Local curandera to present the culture of curanderismo June 17
EDINBURG — Have you ever brewed oregano tea for a stomach ache, touched other people’s things to ward off “mal de ojo,” or been soothed by a parent with a healing: “Sana. Sana. Colita de rana. Si no sana hoy, sana mañana.”? Tell your story during the Sunday Speaker Series presentation, “Curanderismo: Past, Present, Future. A Community Medicine in the Modern Age,” featuring Danielle López on Sunday, June 17, at 2 p.m. at the Museum of South Texas History.
This presentation, or rather, plática, will be set to encourage an interactive dialogue between López and the museum visitor. “My goal is to create a new dialogue of what constitutes accepted modalities of knowledge production through the lens of Gloria Anzaldúa’s conocimiento occurring here, in my native U.S-Mexico Borderlands,” explains López, a borderland native. The focus of López studies is on healing through traditional curanderismo in interdisciplinary spaces which include regional and internationally inspired holistic healing practices.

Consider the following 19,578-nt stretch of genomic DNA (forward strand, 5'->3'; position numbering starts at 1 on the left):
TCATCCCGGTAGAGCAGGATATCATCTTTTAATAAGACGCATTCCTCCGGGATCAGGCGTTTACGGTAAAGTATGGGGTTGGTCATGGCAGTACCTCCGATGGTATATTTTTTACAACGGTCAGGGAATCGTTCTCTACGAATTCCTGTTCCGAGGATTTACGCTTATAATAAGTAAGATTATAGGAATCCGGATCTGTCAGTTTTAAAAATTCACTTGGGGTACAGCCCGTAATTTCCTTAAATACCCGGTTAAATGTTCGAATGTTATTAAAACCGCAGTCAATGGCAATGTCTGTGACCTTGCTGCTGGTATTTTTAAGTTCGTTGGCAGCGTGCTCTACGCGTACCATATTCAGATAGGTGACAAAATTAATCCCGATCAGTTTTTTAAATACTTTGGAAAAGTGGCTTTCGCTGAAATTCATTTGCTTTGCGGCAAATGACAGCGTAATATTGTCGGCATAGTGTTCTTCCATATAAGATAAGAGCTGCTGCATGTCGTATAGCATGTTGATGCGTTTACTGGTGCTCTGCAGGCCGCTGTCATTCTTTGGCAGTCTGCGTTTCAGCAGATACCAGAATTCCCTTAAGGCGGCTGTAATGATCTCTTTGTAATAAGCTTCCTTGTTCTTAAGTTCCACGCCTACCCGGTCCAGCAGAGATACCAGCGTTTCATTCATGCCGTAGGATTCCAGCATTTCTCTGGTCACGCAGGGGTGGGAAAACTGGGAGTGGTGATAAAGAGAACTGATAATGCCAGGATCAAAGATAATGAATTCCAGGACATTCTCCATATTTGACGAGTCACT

To complement the presentation, a selection of items from the museum’s collection pertaining to traditional healing, or curanderismo, will feature items referencing Don Pedrito Jaramillo. Jaramillo was a traditional healer who practiced in and around Falfurrias from to the late 1800s until his passing in 1907.
López earned a Master of Arts in Interdisciplinary Studies with a concentration in Mexican-American Literature, Medical Anthropology and Latin Art History at the University of Texas – Pan American (now, UTRGV). Her work as a cultural theory educator, a practicing curandera, a chicana spiritual activist, and a performance artist in the Río Grande Valley continues to guide her ongoing passion to preserve the culture, medicine and art of her transcultural borderland heritage.